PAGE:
I know what you’re thinking, David. What person in their right mind has hyphenated line breaks on the cover of their cookbook? Don’t be put off. You’ll need something to do with all the crabs you pulled up from the Rt 50 bridge on the Chesapeake Bay. Yes, Myra is a little heavy handed with her flour in the roux, but you can adjust and add crisp Sicilian olives to contrast the sweet crab meat.

Individual Crab Soufflés

“The key to perfect soufflé is the preparation of the eggwhites” Myra waxes on thickly. My guess is that Myra was not sufficiently satisfied in her sleeping quarters. It’s true the eggs should be at room temperature before you separate and beat the whites. We need not write paragraphs on how to beat the whites, David, because I know you are ambidextrously skilled at stroking beast and fowl. I will, however, give you this one piece of advice: fold in the egg whites for no more than 1 minute and do not be concerned with remaining white patches. “Incorporate as many air bubbles as possible” so your soufflé will rise to it’s fullest.

1/2 lb fresh Chesapeake Bay crab meat
1 jigger cognac
4 TBS butter
1 1/2 TBS sifted flour
1 1/2 cups scalded milk
3 eggs yolks, separated
3 egg whites
6 gigante Sicilian olives
squeeze of lemon juice
coupla pinches of salt

Smash and chop the olives. Pour yourself a large portion of frozen vodka as you suck on the pits. Remove any remaining shell from the crabmeat. Add the cognac, a pinch of salt and marinate for 30 minutes. Melt the butter in a saucepan, whisk in the flour. Whisk in the milk slowly. Add the crab meat, olives and salt. Cook for 5 minutes, then let the mixture cool while you pour more frozen vodka. Beat the egg yolks and stir in.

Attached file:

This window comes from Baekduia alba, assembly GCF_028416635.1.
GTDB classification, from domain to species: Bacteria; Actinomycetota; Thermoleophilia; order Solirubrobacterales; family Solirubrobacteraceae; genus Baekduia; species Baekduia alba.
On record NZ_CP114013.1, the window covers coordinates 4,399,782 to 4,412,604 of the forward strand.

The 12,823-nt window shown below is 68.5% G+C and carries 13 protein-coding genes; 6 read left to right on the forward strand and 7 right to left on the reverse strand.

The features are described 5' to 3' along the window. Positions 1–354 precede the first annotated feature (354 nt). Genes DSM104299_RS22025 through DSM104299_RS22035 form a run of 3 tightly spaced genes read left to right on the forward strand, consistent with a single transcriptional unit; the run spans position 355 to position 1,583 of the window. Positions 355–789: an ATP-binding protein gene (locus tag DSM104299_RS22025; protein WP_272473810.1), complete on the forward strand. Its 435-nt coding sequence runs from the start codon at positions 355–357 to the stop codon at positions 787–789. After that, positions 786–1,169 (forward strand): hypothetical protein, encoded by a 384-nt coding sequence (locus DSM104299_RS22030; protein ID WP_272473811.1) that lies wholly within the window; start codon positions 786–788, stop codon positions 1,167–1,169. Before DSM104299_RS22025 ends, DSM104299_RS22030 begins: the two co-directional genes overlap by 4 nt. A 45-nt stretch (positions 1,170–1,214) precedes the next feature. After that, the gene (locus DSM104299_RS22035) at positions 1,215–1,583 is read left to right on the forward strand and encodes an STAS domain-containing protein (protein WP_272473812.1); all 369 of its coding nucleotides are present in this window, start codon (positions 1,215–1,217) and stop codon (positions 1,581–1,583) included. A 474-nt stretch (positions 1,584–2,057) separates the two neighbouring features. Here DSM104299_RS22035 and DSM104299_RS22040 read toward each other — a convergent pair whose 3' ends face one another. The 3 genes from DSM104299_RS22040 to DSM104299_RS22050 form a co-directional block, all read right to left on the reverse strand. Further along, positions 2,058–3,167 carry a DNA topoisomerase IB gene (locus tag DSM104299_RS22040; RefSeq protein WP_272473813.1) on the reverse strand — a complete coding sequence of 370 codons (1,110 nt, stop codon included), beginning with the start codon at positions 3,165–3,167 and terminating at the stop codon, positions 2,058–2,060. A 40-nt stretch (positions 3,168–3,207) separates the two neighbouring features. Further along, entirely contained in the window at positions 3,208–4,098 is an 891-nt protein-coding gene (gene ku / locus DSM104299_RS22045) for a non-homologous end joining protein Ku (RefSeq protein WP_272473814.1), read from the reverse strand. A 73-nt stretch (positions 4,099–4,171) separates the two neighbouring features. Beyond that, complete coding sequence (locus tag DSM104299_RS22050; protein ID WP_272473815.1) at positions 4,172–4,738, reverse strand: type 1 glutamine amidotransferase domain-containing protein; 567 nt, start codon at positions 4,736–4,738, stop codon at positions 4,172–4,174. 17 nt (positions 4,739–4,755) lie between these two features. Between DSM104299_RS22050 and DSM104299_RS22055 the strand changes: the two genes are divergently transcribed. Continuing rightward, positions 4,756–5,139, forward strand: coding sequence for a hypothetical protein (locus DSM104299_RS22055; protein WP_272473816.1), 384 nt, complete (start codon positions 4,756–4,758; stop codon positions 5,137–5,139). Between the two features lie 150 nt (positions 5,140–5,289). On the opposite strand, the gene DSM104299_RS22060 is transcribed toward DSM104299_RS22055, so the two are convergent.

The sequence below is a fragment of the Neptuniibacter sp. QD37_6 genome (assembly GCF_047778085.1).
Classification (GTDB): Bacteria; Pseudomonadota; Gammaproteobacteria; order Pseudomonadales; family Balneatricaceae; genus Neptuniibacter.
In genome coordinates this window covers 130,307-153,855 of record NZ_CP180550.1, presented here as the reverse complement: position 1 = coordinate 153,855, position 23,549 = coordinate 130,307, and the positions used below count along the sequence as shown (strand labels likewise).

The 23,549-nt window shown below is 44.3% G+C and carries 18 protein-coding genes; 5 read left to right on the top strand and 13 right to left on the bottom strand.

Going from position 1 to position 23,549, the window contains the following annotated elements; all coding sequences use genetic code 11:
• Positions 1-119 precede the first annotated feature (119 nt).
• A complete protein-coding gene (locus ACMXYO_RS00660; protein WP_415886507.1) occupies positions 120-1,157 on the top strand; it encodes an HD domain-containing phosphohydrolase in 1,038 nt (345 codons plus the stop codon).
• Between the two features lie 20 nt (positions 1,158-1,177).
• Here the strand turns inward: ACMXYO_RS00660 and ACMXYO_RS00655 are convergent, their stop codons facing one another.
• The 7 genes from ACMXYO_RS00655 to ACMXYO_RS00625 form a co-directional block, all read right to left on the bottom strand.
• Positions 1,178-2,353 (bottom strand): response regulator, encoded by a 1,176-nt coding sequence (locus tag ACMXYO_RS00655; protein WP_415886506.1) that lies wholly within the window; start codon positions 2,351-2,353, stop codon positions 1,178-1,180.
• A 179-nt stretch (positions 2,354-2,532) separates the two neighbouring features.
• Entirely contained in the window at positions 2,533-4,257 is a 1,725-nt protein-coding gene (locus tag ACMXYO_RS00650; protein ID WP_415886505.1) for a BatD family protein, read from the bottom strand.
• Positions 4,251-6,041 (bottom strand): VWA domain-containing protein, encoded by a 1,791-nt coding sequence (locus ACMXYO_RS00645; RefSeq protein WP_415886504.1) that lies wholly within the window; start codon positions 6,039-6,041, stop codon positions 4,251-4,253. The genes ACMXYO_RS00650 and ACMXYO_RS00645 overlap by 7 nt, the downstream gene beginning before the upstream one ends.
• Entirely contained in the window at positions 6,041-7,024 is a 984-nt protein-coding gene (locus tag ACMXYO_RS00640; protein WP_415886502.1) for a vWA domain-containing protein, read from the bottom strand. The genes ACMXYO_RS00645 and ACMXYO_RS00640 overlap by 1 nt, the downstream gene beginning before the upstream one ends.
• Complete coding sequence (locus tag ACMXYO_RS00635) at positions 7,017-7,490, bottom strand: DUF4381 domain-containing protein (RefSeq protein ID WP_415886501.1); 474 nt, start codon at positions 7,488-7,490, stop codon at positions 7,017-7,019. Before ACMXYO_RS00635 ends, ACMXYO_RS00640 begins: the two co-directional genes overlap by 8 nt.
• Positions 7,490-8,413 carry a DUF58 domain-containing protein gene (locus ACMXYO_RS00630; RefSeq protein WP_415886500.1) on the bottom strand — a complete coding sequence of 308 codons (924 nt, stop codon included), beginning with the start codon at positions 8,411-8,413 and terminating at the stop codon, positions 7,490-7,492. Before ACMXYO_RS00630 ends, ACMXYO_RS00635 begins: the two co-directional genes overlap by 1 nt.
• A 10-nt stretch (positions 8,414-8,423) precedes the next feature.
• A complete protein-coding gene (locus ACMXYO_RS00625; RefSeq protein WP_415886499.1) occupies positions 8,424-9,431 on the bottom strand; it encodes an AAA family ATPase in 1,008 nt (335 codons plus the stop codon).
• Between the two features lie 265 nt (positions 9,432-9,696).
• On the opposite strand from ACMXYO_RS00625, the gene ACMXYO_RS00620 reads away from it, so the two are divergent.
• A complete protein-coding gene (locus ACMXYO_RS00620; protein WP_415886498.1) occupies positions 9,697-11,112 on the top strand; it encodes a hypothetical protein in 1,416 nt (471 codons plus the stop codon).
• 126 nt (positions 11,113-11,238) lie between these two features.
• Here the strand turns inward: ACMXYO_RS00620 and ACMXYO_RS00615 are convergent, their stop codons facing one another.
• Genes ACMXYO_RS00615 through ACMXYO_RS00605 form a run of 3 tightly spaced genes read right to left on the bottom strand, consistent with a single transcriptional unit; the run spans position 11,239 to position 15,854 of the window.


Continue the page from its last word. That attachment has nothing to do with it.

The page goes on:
“Beat the egg whites until stiff,  but not dry.” says Myra. Ok, what the fuck does that mean? I like to whip them until they make soft peaks. If you use a whisk, you can play grab ass as you work through this procedure. Kind of like Bill Murray with the spatula. It’s a good trick.

Fold the egg whites into the crab mixture. Remember, it’s all about the bubbles, so don’t stir too much. Spoon the batter into four 1 cup, straight sided, ramekins . Sprinkle with smoked Spanish Paprika and bake  for 12 minutes at 350. Serve with greens dressed lightly with olive oil and lemon juice.


Baked Blue Crab Gremolata

October 27, 2006

This dish is going to take some advance preparation, David. If you decide to cut corners and buy a pound of fresh picked back fin, you can use the travel story and she’ll feel like she’s the most special girl in the world.